Tuesday, January 17, 2012

The Locals (New Zealand, 2003)

We went into this unknown Kiwi flick with less than high expectations, assuming that it would simply be yet another body-count movie but populated by folks with nice accents. Soon enough, we came to think that it might instead be yet another low budget, community-of-backwood-psychos film ala 2008's Australian Dying Bread (trailer), which is populated by fewer nice accents... But somewhere along the way, we suddenly found ourselves no longer trying to second-guess the film's intentions and, instead, simply got lost in a relatively modest but clever (if flawed) and surprisingly well-made horror movie. True, an astute viewer can predict most of the twists in advance – especially if they have an eye for skin tone – but The Locals nevertheless manages to keep the viewer perched tensely in interest all the way to its memorable ending. Odd that the film is, to date, the only feature film of music video and commercial director Greg Page, who also wrote the script. (M. Night Shyamalan, for example, has managed to make a viable if no-longer-respected career out of making far more expensive and indefinitely worse "surprise ending" films.)
The Locals opens with a beautifully done aerial shot that glides across the fertile, green farmlands of rural New Zealand, inter-spaced with occasional shots of deserted, forlorn houses and the rusty carcasses of cars and machinery. Then a tractor rolls up to the edge of a wood and an armed man disembarks to begin digging up an unmarked grave, but before he can finish he is knifed from behind and falls dead in the shallow hole he has dug. After this rather eye-catching opening, The Locals moves to Auckland to introduce its two male leads, Grant (John Barker) and Paul (Dwayne Cameron) – and between the two, it's pretty easy to guess who the "Final Guy" will be.
Grant has been dumped by his squeeze for not like The Lord of the Rings trilogy (2001-2003), and Paul manages to convince him to leave for a shared weekend of surfing somewhere on the Waikato Coast. At this point, the film almost begins to drag, but the interlude is needed to establish the depth of their friendship; in any event, just at the point when one begins to think "get on with it," night falls and the classic shortcut is taken – but plans for the beach get tossed aside with the sudden appearance of two girls, Kelly (Kate Elliott) and Lisa (Aidee Walker), both sporting oddly outdated outfits, who invite the lads to join then at a party. Before long, the girls are nowhere to be seen and the boys crash the car, forcing them to search for help. Instead, they witness a murder and suddenly find themselves on the run from the murderer and his gang of back-land thugs....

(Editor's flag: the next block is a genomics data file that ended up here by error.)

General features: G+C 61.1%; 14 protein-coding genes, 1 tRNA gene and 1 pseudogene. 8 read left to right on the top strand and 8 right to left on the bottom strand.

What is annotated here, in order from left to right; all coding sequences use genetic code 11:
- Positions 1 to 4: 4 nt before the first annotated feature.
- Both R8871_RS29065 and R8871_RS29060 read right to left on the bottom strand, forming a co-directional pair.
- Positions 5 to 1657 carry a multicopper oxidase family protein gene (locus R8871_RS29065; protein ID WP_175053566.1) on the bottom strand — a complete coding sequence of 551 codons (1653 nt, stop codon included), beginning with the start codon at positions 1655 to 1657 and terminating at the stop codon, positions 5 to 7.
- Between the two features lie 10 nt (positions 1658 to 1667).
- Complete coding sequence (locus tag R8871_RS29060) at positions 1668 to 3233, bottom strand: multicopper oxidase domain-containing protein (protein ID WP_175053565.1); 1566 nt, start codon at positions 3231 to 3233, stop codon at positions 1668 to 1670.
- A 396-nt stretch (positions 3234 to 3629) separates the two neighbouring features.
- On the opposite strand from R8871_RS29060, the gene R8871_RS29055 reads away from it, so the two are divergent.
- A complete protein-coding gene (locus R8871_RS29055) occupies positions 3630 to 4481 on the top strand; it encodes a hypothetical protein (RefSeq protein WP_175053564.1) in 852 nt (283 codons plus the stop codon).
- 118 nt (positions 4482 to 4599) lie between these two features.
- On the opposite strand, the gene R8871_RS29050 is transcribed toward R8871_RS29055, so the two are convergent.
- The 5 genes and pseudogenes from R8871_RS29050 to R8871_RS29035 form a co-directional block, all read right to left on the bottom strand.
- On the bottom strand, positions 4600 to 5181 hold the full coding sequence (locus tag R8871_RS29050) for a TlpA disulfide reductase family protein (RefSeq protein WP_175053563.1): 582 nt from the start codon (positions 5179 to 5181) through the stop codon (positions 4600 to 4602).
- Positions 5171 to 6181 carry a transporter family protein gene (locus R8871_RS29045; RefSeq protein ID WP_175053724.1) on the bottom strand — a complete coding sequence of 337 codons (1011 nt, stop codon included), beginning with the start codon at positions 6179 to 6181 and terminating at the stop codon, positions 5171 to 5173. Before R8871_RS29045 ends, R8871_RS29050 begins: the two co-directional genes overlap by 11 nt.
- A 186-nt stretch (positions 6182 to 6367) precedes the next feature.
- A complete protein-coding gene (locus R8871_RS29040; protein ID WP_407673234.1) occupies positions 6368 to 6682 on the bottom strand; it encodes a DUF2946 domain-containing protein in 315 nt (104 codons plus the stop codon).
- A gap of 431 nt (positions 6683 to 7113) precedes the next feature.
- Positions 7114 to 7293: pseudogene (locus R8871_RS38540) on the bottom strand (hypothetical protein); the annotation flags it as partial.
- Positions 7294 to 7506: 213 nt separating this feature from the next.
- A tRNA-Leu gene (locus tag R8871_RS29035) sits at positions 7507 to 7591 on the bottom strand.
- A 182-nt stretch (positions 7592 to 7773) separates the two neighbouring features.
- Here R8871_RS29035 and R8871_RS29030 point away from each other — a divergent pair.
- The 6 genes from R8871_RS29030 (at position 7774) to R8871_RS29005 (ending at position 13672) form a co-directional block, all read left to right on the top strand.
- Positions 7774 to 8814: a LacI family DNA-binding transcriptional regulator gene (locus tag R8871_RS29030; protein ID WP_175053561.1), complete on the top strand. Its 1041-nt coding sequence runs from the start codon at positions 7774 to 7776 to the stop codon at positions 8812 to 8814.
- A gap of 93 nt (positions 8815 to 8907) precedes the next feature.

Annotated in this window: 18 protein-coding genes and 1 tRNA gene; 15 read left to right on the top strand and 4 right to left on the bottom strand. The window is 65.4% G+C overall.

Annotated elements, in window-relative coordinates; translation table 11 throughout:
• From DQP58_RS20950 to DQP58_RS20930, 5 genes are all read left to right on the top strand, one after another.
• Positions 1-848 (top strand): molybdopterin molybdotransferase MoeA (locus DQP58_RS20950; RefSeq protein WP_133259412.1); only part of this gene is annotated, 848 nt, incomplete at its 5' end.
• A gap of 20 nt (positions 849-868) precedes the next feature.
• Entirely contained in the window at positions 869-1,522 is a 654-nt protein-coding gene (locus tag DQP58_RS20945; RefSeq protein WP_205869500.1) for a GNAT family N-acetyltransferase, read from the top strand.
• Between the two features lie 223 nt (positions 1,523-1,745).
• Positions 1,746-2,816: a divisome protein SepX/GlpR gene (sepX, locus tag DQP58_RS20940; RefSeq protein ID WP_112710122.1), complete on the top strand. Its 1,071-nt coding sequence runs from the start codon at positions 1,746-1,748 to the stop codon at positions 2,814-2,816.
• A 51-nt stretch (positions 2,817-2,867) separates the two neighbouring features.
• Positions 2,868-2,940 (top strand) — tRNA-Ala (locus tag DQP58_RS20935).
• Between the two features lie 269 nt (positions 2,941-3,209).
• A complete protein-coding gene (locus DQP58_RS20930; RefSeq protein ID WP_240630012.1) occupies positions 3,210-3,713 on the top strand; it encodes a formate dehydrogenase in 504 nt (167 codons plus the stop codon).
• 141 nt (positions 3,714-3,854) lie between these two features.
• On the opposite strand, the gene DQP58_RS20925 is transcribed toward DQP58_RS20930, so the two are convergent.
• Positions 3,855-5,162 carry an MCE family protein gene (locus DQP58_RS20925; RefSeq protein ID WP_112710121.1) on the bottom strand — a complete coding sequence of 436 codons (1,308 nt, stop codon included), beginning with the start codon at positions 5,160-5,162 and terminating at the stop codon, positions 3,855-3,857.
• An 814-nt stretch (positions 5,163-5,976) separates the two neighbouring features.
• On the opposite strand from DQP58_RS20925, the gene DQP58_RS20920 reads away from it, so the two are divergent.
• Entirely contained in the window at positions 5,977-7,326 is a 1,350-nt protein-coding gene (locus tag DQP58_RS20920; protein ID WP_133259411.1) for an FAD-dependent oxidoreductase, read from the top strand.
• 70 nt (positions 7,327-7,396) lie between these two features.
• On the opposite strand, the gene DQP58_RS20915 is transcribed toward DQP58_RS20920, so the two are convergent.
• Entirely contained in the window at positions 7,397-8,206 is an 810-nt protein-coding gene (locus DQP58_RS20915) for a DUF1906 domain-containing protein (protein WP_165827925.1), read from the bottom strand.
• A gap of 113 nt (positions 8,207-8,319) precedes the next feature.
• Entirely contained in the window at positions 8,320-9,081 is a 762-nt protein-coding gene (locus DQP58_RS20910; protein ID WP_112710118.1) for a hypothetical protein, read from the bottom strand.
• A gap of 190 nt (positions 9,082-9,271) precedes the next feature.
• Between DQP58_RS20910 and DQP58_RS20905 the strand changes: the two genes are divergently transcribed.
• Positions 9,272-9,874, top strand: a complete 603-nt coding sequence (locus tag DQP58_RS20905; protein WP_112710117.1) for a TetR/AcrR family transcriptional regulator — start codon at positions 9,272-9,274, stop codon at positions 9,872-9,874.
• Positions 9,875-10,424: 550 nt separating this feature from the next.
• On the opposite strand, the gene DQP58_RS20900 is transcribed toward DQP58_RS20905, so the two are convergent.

If the film does drag a tad initially, once the main bad guy Bill (Peter McCauley, also seen in Perfect Creature [2006 / trailer]) shows up the film takes off and tension and twists definitely increase. Grant and Paul quickly get separated: Paul loses his car keys but hooks up with Kelly and Lisa, while Grant is forced at gunpoint by a man named Martin (Paul Glover of The Ugly [1997 / trailer]) to finish digging up the grave seen at the start of the film. Between the various terrifying events they experience, it soon becomes very clear that the people of the area have remarkable regenerative powers...
The Locals never actually answers the question why those in that specific area of New Zealand keep coming back to life, but then, the film is not out to explain the supernatural but to present the supernatural, which it does successfully. Regrettably, it is hard to really talk about the film's slight narrative flaws without giving away too much of the plot, so we'll rest here by simply stating that there are some glaring illogicalities in the events that transpire, but the game cast, sure direction and constant movement manage to gloss over them well enough to keep the film gripping. The Locals also hides its modest budget well, and even manages to pull on the heart strings without becoming maudlin. In general the actors (particularly the younger ones) do a top job, and the direction is amazingly mature, occasionally even dipping into arty without ever becoming too obtrusive – the scene of Grant driving the car through the countryside close to the end, like the opening aerial shot, is particularly fine.
In the end, though dotted with the occasional horror shock, The Locals is less a dead-teenager or horror film than a supernatural suspense film. For a modern B-film, it is a bit light on the blood and violence, but at least both are effective when utilized. It might not be a masterpiece, but it does make for an enjoyable viewing – as such, The Locals is thus well worth giving a shot.

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